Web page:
Archive for March, 2010:
Autos have a long history with marketing, and not all of it is good. Car dealers are always trying to get ahead, and a lot of times it’s just plain scary. I, for one, think there should be a law, or at least a publicly posted suggestion, that if you are a car salesman you are not allowed to appear in commercials.
A car is a big purchase. You’re likely going to make payments on it for a while. You’re going to pay for maintenance sooner or later. And you’re going to ride around in it and trust that it will save your hide in the case of an accident. Sorry, Miatas, you’re out of luck. And you too, Ford Focuses! (Or is it Foci?) You can ponder the plural of ‘Lexus’ for a few moments, but it won’t take any time at all to realize that the kind of personality that pushes a person to make a car purchase is not the kind of personality that translates well on screen.
Seriously, acting is a talent and a skill. I don’t have it. I write! When people ask if I record the audio tracks for my books, I say ‘oh, hell, no’. I think this is one of my better qualities – recognizing that I totally suck at acting (even just vocally). And I wish more dealership owners would come to this same conclusion.
But aside from the scary local ads that we all suffer through, there are bigger national, and even international campaign problems with our good buddy the automobile. Most of us have heard of the Chevy Nova problems in the foreign market. Chevy couldn’t sell the things in Mexico or Spain. Apparently, it took them a while to find someone who had passed junior high Spanish I to tell them what the problem was. ‘No va’ translates to “It doesn’t go” in Spanish. Smooth move, Chevy.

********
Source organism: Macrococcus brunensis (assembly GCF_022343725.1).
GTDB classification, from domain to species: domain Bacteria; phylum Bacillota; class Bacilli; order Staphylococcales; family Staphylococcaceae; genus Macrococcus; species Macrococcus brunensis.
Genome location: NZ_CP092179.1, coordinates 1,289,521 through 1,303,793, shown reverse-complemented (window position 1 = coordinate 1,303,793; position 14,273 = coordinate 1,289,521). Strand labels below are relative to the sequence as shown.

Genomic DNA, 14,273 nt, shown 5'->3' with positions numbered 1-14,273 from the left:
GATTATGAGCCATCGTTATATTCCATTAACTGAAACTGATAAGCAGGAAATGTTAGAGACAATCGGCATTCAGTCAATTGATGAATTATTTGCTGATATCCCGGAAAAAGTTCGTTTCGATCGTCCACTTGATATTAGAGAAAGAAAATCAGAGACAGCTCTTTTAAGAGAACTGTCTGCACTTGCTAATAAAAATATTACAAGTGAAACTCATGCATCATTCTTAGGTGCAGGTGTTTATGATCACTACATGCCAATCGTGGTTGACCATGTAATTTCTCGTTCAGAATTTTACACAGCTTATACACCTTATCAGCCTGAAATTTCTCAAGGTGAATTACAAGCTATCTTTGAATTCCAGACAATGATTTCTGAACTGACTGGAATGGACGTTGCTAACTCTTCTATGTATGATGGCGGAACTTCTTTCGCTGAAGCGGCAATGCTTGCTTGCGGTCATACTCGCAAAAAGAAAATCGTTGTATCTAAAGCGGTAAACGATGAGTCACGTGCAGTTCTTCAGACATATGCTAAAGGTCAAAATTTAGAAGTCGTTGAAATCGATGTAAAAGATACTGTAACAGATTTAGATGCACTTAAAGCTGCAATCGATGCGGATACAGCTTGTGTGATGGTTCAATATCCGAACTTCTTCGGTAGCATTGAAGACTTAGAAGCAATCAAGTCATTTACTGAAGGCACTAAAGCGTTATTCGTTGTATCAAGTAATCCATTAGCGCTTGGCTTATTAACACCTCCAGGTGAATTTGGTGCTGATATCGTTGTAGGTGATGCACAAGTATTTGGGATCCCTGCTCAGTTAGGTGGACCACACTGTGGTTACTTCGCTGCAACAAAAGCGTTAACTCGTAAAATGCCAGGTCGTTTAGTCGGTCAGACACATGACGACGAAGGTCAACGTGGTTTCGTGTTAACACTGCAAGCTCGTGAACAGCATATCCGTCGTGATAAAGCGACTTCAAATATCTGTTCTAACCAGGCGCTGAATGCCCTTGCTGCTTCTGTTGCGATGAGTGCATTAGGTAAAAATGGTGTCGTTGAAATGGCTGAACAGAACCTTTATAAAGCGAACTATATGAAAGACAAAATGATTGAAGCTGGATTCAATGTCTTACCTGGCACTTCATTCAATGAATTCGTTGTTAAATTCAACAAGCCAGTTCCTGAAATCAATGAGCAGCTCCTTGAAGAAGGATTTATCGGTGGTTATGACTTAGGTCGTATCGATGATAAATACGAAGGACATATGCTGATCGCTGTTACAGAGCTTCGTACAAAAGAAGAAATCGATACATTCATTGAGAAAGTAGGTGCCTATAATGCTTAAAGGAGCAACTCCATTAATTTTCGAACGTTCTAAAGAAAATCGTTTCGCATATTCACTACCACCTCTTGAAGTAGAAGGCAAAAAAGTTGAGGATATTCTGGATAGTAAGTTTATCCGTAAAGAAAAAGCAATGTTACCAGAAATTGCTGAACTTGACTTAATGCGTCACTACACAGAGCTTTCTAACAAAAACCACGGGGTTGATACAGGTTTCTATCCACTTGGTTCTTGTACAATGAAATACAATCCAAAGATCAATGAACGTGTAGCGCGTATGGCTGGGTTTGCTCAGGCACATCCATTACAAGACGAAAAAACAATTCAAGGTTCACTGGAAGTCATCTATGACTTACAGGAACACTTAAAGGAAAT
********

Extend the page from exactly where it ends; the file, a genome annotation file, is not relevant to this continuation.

The Chilean Earthquake was huge. An 8.8 on the Richter scale. That means it had 100 times the shaking amplitude of the Northridge Quake.
This works because of the logarithmic nature of the Richter Scale. It’s in base ten. In simple terms that means each increase of 1.0 is a tenfold increase. And in Richter terms that means a tenfold increase in shaking amplitude. Lots of people interpret this as power, and while the two are closely related, the amplitude and power aren’t 1:1. In fact, as the difference on the Richter Scale increases, the power varies even more than the amplitude.
Lots of the info out there says that Richter was measuring the power of the quakes, but the best info says he was measuring wave amplitude. This was what he could observe. And observe he did: the scale was born (not surprisingly) in Southern California.
Measuring wave amplitude means that the actual ‘power’ (in the Physics sense, not the everyday sense) varies by a 3/2 exponent (or you could say ‘to the 3/2 power’ but that’s the mathematical use of ‘power’, not the physics use, or the everyday use. Silly mathematicians.) Okay, what this all means is that a 2.0 increase in the Richter Scale for shaking amplitude means a 1000-fold increase in the power of the quake (in the physics sense). Yeah, yeah, if you really wanna know, get your pencil out and get your math on – it works.
Because pictures really are worth a thousand words . . . .
I know that I usually work in words, but there are a handful of images that just stick with me. Some can be shared without the picture (Charleston Chew’s claim that it is ‘chewy flavored nougat’ always makes me smile.) But these just required a photo! Enjoy!